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Sentences - Identifying statements
First (1) - ELA
- Students will be able to define and identify what a statement is.
- Students will be able to differentiate between a statement, a question, an exclamation, and a command.
- Students will be able to identify the punctuation mark that ends a statement.
Sentences - Find the question sentence
Sentences - null
- 45 minutes
- Whiteboard and markers
- Sentences written on sentence strips (at least one example of each type of sentence)
- Pencils and paper
- Question mark
- Exclamation point
CENTERS & TASK CARDS
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IEP GOAL WORKBOOKS
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No Worksheet Packs Available
5 AND 1 INTERVENTIONS
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No Activities Available
- Begin the lesson by displaying a sentence strip that is a statement, for example, "The sun is shining."
- Ask the students to identify the sentence type and the punctuation at the end of the sentence.
- Define a statement as a sentence that tells about something and ends with a period.
- Display sentence strips with examples of the four types of sentences: statement, question, exclamation, and command.
- Read each sentence aloud and have the students identify the type of sentence and the punctuation at the end of the sentence.
- Discuss the differences between each type of sentence and their functions in communication.
- Review that statements are sentences that tell about something and end with a period.
- Provide each student with a sentence strip.
- Have students identify whether the sentence is a statement or not and identify the punctuation at the end of the sentence.
- Monitor the students as they work and provide guidance and feedback as needed.
- Encourage students to share their answers with the class and discuss why they identified the sentence as a statement or not.
- Give students a worksheet with a list of sentences and ask them to identify whether each sentence is a statement or not and identify the punctuation at the end of the sentence.
- Monitor the students as they work and provide feedback as needed.
- Assign homework that involves identifying and writing sentences that are statements.
- Encourage students to seek help from their classmates or the teacher if they are struggling.
- Have students write down one example of a statement and one example of a question on an exit card.
- Collect the exit cards and review them to determine if the students have a clear understanding of the differences between statements and questions.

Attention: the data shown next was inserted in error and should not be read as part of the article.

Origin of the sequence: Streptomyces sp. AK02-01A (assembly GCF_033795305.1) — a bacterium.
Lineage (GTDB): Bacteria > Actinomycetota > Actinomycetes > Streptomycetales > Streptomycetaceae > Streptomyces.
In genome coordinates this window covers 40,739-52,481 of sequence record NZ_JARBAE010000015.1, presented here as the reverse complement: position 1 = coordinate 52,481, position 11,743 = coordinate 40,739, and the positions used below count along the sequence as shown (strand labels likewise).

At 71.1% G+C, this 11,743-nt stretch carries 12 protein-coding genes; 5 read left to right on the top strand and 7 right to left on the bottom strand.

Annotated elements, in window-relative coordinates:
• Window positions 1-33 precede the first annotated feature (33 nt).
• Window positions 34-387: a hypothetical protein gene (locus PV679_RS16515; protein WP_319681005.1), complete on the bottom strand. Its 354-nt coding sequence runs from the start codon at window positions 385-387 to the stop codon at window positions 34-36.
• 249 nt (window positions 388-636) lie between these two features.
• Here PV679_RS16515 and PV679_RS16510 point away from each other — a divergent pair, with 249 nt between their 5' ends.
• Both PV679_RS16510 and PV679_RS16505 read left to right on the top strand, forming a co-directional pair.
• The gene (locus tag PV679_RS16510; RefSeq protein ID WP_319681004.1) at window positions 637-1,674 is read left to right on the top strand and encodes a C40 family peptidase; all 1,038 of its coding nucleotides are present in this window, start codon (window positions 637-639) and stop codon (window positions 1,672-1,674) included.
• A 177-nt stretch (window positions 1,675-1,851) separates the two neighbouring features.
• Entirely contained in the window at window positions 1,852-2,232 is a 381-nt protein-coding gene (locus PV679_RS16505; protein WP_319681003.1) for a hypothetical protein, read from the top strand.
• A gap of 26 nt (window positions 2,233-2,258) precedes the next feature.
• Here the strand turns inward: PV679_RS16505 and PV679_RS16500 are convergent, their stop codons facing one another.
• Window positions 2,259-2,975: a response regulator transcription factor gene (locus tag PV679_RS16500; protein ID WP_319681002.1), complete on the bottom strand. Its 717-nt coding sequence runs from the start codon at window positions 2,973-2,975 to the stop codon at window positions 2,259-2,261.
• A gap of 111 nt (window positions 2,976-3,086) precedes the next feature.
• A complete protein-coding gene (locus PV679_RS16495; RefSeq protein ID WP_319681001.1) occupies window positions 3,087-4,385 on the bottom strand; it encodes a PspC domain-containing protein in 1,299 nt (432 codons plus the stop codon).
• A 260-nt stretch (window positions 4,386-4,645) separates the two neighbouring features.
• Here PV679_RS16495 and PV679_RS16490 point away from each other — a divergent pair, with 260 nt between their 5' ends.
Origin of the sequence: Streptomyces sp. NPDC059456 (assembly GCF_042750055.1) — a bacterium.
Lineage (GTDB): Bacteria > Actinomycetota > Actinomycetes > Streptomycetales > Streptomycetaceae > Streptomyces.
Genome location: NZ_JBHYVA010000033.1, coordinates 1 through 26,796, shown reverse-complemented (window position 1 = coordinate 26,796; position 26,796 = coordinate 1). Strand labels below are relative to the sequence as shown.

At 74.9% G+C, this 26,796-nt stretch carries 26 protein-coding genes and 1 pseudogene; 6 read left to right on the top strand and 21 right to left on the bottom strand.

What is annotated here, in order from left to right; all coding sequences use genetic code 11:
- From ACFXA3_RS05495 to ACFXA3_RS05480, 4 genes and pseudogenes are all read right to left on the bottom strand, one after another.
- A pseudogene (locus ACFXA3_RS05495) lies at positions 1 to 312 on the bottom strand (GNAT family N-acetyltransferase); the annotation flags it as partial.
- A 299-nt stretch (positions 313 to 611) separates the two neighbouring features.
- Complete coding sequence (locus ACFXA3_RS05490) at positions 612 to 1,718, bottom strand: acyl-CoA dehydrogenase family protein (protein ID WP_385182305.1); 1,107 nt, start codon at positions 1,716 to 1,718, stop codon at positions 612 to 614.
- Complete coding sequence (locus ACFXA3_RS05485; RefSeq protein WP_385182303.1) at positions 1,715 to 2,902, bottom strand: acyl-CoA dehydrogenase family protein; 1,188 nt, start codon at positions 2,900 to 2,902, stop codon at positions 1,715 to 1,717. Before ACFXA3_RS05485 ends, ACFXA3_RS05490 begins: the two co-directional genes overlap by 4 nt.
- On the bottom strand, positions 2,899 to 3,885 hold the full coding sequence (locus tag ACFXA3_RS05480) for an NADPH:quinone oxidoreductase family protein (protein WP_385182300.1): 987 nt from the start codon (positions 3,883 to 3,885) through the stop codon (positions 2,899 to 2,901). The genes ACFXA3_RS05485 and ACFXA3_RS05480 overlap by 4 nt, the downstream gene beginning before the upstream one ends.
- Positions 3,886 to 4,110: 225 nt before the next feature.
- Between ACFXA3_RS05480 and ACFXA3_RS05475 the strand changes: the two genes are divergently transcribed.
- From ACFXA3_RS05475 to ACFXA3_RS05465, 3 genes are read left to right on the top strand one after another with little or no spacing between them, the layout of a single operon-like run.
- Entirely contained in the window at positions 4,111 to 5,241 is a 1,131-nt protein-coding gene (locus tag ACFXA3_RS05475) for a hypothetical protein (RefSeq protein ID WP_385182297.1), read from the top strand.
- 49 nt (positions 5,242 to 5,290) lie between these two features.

- Assess students' understanding of identifying statements using a worksheet or quiz.
- Use the results of the assessment to determine if any additional instruction or review is necessary.
- Summarize the key points of the lesson, emphasizing the definition of a statement and its punctuation.
- Ask students if they have any questions or if there is anything they would like you to review in the next lesson.
- Provide more challenging sentences for students to identify as statements or not, such as compound or complex sentences.
- Have students create their own sentences and identify whether they are statements or not.
- Encourage students to use statements in their writing and speaking to communicate effectively.
- Provide additional practice and reinforcement for students who are struggling with identifying statements, such as using manipulatives or sentence frames.
- Use visual aids, such as posters or anchor charts, to illustrate concepts and provide additional reinforcement.
- Provide opportunities for students to practice identifying statements in small groups or one-on-one with the teacher.
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- Use a variety of sentence examples to engage students.
- Encourage students to work in pairs and share their answers with the class.
- Provide opportunities for students to practice identifying statements in their own writing.
- Students may confuse statements with questions or commands.
- Students may struggle with identifying statements with compound or complex sentence structures.
- Students may not recognize the importance of punctuation in identifying statements.
Common Core Standard:
L.1.1.J - Produce and expand complete simple and compound declarative, interrogative, imperative, and exclamatory sentences in response to prompts.
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